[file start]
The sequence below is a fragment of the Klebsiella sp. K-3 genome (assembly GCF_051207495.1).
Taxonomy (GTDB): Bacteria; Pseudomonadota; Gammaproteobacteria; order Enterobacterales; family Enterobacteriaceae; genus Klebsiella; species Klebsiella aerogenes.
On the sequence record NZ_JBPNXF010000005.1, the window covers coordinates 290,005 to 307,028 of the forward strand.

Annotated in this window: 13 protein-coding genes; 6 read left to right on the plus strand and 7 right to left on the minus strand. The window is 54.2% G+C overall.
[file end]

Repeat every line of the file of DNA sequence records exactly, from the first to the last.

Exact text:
The sequence below is a fragment of the Klebsiella sp. K-3 genome (assembly GCF_051207495.1).
Taxonomy (GTDB): Bacteria; Pseudomonadota; Gammaproteobacteria; order Enterobacterales; family Enterobacteriaceae; genus Klebsiella; species Klebsiella aerogenes.
On the sequence record NZ_JBPNXF010000005.1, the window covers coordinates 290,005 to 307,028 of the forward strand.

Annotated in this window: 13 protein-coding genes; 6 read left to right on the plus strand and 7 right to left on the minus strand. The window is 54.2% G+C overall.